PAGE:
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MIBG as an Indicator of the Severity of Heart Failure

Takaya Fukuyama
Cardiology, Matsuyama Red Cross Hospital

Yosihiro Imamura

Cardiology, Matsuyama Red Cross Hospital

At the sympathetic endings of myocardial adrenergic nerves, norepinephrine is synthesized from tyrosine, stored in the vesicles, then released in response to a stimulus. The released norepinephrine increases the heart rate by reacting with the myocardial receptor or by strengthening the myocardial contraction. However 80 to 90% of the secreted norepinephrine is reuptaken into sympathetic nerve endings via an active transport mechanism called uptake-1. Some portion is uptaken into regions other than the nerve endings via a diffusion mechanism called uptake-2, but the amount uptaken in this way is very small for the human heart. MIBG is the physiological analogue of norepinephrine. Thus it is uptaken into the vesicles of sympathetic nerve endings via uptake-1 and secreted by exocytosis just like norepinephrine. However, because MIBG does not combine with the receptor, which differs from that of norepinephrine, it is considered to stay for a fairly long period of time in the vesicles. Just like norepinephrine, when the activity of the sympathetic nerve system increases, the exocytosis from the ending also increases, leading to an accelerated washout rate of MIBG.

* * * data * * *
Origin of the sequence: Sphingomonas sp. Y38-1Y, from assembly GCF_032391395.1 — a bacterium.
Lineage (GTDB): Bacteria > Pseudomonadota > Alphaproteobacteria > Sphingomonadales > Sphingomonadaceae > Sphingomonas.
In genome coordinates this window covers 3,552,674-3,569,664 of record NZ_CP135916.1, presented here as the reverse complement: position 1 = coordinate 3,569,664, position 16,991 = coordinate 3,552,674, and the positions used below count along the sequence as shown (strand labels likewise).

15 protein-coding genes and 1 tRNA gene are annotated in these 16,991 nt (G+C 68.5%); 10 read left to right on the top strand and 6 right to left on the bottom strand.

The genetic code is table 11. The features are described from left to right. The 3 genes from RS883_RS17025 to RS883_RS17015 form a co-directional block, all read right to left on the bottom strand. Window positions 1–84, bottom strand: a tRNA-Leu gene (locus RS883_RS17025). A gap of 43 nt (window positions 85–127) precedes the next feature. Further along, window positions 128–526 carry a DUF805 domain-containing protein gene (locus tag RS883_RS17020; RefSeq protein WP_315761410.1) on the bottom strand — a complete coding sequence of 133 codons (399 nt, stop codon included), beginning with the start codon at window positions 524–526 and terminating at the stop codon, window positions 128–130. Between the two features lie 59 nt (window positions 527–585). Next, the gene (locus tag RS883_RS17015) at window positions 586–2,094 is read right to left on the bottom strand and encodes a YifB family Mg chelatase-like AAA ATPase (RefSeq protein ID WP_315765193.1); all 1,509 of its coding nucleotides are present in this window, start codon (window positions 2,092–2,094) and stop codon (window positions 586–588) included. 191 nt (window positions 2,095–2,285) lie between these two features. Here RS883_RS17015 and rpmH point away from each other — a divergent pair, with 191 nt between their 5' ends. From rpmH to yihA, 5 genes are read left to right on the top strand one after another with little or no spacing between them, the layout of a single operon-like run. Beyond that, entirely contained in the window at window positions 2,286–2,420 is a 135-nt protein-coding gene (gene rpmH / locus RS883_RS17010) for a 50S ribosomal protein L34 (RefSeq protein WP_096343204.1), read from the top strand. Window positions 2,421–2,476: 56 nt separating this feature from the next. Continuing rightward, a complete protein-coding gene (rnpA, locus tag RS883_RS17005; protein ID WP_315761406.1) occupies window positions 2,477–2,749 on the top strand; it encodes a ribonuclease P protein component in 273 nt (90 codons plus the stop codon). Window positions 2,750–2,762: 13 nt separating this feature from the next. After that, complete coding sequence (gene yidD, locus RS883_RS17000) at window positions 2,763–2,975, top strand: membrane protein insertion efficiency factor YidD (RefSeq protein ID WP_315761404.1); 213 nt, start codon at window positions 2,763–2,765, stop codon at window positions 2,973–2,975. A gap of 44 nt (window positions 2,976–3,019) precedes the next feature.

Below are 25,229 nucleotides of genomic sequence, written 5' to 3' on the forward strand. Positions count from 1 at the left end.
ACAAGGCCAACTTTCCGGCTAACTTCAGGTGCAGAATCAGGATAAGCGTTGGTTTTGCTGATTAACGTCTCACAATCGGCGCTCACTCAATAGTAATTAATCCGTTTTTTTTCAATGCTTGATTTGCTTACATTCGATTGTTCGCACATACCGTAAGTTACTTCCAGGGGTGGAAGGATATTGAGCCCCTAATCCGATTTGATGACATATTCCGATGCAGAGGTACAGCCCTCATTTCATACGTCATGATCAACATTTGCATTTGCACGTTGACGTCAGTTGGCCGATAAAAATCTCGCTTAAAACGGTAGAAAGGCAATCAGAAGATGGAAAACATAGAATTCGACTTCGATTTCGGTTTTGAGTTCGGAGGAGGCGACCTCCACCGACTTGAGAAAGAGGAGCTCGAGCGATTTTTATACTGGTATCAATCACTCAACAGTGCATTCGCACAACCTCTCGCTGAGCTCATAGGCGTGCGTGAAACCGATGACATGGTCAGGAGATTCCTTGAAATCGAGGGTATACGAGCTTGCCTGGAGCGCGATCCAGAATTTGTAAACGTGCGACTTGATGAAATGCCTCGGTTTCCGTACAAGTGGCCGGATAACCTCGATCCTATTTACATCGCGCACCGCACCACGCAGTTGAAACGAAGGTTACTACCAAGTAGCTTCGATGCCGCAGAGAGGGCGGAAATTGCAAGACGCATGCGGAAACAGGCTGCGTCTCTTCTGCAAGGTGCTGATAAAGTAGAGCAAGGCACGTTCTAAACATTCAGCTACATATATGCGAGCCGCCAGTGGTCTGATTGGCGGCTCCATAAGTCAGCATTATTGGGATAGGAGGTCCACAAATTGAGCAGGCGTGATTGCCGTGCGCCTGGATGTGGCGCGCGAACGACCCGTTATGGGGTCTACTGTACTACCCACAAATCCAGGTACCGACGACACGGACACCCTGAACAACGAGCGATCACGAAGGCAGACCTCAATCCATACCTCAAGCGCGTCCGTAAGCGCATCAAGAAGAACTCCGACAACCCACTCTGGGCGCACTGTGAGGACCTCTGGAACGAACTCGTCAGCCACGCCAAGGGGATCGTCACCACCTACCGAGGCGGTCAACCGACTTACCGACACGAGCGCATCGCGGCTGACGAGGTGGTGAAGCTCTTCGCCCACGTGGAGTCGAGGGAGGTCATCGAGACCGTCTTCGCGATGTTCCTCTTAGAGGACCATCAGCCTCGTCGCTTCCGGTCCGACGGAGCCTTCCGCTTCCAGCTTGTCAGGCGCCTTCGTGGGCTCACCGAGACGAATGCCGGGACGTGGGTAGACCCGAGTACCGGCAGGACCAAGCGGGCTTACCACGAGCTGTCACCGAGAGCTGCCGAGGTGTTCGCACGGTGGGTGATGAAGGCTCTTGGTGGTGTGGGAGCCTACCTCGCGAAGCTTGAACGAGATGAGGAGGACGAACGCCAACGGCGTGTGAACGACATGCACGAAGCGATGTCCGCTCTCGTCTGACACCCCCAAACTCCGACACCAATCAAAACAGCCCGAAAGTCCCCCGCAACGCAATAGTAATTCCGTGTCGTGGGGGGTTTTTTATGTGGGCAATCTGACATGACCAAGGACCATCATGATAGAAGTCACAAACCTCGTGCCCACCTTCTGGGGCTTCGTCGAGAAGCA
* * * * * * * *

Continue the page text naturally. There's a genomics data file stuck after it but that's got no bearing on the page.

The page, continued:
I-123 MIBG imaging and its semi-quantitative analysis method is shown in Figure 1. All sympathomimetic medicines that could interfere with MIBG uptake were discontinued for three weeks before the injection of MIBG, and potassium iodo must be pretreated at the dose of 40 mg/day starting three days before the analysis to block the thyroid uptake of I-123. 111 MBq was intravenously injected at rest, then the immediate image was taken after fifteen to twenty minutes, and the delayed image was taken after three to four hours. Both planar and SPECT images can be taken. However, because the image quality of MIBG is not always good, more isotopes have to be administered to obtain a good SPECT image. Therefore, the planar frontal image is usually used for analysis. By setting the ROI in the myocardium and mediastinum as the background, the myocardial/mediastinal activity ratio, H/M ratio, is calculated as the index of MIBG uptake by the myocardium, and the washout rate is calculated as the index of MIBG release from the myocardium as shown in Figure 1.

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Figure 1